In a multi-cloud model, a business runs its workloads in one or more public clouds. Many businesses have adopted this model as they have started to convert monolithic applications to a distributed architecture. This way, they can deploy individual microservices in the most suitable cloud.
For example, a business can deploy some services of a distributed application with AWS, some with Azure, and others with GCP. They may also want to take advantage of services or features that are unique to one provider. In another example, a business may have its data live entirely in AWS, provide its user authentication service from Azure Active Directory, and serve its message queuing service from Google Cloud Platform.
Benefits of Hybrid and Multi-Cloud Model
Whether you adopt a hybrid or multi-cloud approach, both models bring several benefits in comparison to an on-premise only or single cloud-only environment. Some of these benefits include:
Flexibility to choose any provider for any application. Sticking to one provider confines you to using only their services when your needs start to change over time. By deploying applications across multiple providers, you can access innovative technologies quickly and can combine the best from each provider.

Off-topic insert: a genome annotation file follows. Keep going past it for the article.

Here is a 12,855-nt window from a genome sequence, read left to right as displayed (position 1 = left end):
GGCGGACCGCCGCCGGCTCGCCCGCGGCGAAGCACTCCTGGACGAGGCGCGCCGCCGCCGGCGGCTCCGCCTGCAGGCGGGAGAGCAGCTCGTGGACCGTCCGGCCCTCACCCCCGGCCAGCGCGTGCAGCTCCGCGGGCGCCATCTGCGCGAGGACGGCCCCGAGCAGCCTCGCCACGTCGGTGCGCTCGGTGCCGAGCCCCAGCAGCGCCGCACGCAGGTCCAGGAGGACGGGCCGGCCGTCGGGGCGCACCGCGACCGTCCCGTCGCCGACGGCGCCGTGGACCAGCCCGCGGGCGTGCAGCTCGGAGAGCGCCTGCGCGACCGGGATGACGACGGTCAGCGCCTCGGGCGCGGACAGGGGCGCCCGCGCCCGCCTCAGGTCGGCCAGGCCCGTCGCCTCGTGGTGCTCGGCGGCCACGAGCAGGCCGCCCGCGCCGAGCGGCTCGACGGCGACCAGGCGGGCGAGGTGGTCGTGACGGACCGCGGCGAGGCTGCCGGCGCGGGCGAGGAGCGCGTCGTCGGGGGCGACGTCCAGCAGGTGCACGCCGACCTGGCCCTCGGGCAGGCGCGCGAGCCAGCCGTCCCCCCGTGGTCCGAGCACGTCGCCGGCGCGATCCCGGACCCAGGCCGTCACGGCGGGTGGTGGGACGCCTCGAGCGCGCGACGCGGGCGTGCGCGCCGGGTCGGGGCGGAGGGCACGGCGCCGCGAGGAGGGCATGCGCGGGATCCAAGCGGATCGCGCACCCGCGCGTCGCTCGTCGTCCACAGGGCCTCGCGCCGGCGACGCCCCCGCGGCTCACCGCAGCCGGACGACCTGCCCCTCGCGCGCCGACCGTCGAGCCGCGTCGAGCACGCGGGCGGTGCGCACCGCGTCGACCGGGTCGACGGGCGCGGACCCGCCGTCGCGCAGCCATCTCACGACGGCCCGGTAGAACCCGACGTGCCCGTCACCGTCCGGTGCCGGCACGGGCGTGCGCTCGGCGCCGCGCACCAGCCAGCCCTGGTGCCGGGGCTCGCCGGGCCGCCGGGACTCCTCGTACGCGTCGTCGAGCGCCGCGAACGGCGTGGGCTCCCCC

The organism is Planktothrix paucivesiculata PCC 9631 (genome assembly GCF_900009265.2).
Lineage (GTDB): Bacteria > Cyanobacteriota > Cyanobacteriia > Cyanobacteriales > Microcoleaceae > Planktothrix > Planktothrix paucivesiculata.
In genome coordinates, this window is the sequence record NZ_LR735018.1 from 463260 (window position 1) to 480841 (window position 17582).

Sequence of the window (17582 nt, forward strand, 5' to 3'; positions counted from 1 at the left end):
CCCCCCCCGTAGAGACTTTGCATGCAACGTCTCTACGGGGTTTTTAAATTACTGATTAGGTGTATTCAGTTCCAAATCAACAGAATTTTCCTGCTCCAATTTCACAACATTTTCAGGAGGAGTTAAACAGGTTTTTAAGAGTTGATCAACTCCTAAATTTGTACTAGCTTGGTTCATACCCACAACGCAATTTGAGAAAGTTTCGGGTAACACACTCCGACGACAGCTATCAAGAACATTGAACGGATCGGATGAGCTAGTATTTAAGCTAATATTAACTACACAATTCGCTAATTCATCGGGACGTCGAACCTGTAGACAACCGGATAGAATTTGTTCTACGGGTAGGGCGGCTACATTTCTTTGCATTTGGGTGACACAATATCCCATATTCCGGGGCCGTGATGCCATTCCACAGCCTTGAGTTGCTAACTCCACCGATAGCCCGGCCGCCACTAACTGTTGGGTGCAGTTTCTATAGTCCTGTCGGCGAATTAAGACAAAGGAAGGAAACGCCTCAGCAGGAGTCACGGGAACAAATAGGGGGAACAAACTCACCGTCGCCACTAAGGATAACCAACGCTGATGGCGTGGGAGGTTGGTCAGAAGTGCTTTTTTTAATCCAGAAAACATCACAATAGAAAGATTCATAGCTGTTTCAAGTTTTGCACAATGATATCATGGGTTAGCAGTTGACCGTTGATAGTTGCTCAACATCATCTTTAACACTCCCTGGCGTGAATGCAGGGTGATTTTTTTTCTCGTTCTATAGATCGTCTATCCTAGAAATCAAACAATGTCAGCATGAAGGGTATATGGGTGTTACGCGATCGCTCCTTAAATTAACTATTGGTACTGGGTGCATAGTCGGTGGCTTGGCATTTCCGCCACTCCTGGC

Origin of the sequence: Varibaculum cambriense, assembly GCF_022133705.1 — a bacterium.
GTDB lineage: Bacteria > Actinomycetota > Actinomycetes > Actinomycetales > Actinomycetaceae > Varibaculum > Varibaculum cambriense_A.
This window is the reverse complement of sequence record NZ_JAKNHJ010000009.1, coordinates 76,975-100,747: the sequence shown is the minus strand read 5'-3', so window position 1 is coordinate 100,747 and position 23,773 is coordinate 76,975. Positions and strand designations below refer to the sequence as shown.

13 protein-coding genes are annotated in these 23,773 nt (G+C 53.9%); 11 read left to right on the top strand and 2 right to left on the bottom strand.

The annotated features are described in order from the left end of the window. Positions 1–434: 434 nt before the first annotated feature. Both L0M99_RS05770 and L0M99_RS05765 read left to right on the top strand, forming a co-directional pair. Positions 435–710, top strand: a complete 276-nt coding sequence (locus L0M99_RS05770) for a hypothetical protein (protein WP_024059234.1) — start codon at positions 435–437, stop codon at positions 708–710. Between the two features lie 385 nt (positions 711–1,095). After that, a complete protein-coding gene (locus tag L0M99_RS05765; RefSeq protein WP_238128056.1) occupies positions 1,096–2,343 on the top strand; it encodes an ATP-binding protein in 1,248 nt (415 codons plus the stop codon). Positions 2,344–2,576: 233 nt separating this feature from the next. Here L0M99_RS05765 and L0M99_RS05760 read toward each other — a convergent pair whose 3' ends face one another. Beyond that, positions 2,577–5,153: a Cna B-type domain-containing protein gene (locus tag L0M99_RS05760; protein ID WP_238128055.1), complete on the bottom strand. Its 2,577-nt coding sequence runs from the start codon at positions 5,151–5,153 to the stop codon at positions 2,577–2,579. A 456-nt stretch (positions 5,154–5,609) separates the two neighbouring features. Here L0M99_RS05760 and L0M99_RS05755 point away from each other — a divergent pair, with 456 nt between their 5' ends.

This also ensures there are no vendor lock-ins. Lock-in with a particular cloud provider is a result of a business investing so heavily with a cloud provider that migrating away becomes too prohibitively expensive and complex. By spreading the services between different providers, a business has the freedom to deploy new or existing applications in whichever cloud is most beneficial.
Scalability allows your workloads to automatically adjust to spikes and dips in demand. One of the main benefits of public clouds is the automatic—and often limitless—scalability. This can go one step further when you have multiple clouds and want even more scalability and fault tolerance. The same scalability benefits apply when the capacity of a solely on-premise environment needs to expand.
Lower Opex and Capex. There’s no need for upfront payments for infrastructure when using a cloud environment, and the purchase model is pay-as-you-go. Cloud vendors often offer a cost-saving mechanism by enabling customers to make an upfront payment (Capex) in exchange for a much lower ongoing payment (Lower Opex). As the large cloud providers benefit from huge economies of scale, they often pass these savings on to the customer.